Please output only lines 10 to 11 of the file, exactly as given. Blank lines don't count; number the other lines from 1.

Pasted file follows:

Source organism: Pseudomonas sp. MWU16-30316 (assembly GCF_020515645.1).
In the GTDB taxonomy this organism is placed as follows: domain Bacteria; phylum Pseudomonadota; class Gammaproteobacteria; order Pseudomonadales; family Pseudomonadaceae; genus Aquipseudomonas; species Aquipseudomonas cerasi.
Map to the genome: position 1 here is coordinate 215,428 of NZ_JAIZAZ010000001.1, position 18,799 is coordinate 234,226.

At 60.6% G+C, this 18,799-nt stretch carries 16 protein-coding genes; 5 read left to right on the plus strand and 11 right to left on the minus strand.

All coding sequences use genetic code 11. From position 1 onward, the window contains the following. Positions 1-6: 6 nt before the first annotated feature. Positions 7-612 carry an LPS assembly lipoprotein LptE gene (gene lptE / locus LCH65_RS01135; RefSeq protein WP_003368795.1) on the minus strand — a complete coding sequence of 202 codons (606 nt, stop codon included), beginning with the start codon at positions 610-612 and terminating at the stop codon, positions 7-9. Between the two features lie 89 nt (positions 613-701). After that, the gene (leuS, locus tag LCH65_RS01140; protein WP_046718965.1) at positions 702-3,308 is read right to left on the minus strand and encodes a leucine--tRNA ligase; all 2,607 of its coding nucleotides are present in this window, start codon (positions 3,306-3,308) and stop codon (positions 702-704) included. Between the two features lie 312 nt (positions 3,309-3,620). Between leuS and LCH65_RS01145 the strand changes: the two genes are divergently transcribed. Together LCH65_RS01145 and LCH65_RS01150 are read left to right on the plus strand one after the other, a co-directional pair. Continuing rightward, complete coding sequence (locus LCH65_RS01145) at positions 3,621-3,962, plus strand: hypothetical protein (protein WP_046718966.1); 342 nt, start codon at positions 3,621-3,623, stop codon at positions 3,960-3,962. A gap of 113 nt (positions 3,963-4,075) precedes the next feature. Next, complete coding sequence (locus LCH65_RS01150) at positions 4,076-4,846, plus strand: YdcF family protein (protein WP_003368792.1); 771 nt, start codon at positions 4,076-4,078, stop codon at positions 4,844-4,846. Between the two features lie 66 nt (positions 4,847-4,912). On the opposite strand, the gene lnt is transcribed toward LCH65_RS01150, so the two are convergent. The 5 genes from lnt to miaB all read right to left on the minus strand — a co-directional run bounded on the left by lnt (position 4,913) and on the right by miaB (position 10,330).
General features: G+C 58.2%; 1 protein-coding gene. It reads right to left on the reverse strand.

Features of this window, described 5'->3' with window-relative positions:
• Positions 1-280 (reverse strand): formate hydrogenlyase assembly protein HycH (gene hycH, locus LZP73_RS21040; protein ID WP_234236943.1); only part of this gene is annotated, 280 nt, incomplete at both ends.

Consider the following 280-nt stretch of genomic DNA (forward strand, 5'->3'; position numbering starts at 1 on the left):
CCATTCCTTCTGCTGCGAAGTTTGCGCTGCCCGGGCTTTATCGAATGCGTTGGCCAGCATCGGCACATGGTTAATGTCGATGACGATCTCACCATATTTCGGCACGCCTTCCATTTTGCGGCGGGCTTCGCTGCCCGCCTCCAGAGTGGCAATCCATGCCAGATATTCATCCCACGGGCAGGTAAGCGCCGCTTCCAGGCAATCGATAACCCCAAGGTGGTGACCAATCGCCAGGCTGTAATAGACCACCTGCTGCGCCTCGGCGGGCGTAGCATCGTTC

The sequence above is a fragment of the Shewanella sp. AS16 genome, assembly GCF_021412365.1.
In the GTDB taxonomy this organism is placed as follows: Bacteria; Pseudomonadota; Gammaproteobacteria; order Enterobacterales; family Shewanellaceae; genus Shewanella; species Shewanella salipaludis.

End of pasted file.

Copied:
CCATTCCTTCTGCTGCGAAGTTTGCGCTGCCCGGGCTTTATCGAATGCGTTGGCCAGCATCGGCACATGGTTAATGTCGATGACGATCTCACCATATTTCGGCACGCCTTCCATTTTGCGGCGGGCTTCGCTGCCCGCCTCCAGAGTGGCAATCCATGCCAGATATTCATCCCACGGGCAGGTAAGCGCCGCTTCCAGGCAATCGATAACCCCAAGGTGGTGACCAATCGCCAGGCTGTAATAGACCACCTGCTGCGCCTCGGCGGGCGTAGCATCGTTC

The sequence above is a fragment of the Shewanella sp. AS16 genome, assembly GCF_021412365.1.